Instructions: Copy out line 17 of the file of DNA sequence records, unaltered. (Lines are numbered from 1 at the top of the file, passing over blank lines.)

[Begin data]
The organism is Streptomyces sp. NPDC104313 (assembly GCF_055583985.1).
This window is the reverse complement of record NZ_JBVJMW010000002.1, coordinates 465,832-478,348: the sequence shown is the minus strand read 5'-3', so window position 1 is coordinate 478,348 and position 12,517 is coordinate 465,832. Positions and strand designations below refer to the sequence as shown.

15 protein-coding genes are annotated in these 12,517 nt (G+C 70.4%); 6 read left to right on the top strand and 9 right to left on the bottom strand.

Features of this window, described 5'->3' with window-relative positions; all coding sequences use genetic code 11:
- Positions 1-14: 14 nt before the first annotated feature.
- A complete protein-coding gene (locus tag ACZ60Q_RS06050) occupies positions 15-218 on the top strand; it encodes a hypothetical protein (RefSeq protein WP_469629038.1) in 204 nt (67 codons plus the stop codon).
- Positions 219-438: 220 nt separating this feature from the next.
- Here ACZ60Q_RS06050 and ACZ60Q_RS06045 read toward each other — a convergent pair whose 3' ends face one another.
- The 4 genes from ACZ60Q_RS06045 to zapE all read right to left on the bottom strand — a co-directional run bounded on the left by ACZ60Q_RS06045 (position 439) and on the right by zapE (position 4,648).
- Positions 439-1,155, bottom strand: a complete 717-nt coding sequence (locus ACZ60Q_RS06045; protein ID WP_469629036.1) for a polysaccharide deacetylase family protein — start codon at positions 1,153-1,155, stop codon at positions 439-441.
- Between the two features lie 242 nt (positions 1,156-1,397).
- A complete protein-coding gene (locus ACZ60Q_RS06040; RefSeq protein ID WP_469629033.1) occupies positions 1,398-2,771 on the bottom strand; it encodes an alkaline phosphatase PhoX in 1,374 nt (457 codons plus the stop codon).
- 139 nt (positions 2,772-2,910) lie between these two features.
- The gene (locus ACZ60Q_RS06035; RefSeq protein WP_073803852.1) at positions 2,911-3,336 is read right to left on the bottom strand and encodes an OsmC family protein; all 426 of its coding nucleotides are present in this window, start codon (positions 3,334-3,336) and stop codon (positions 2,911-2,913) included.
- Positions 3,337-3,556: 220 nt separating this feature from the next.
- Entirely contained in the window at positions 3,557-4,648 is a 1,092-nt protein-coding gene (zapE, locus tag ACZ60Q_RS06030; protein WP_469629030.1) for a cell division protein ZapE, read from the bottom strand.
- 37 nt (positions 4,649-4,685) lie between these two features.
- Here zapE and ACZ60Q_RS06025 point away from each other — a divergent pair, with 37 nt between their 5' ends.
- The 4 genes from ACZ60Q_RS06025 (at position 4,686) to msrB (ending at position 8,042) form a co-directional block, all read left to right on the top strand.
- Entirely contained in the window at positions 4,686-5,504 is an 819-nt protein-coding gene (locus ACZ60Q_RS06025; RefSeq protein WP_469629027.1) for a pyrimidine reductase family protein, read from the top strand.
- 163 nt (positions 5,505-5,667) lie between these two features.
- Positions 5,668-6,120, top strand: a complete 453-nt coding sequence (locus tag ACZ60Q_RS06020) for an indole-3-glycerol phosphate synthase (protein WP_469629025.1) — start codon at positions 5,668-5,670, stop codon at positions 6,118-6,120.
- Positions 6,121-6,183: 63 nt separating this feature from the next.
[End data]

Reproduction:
- 37 nt (positions 4,649-4,685) lie between these two features.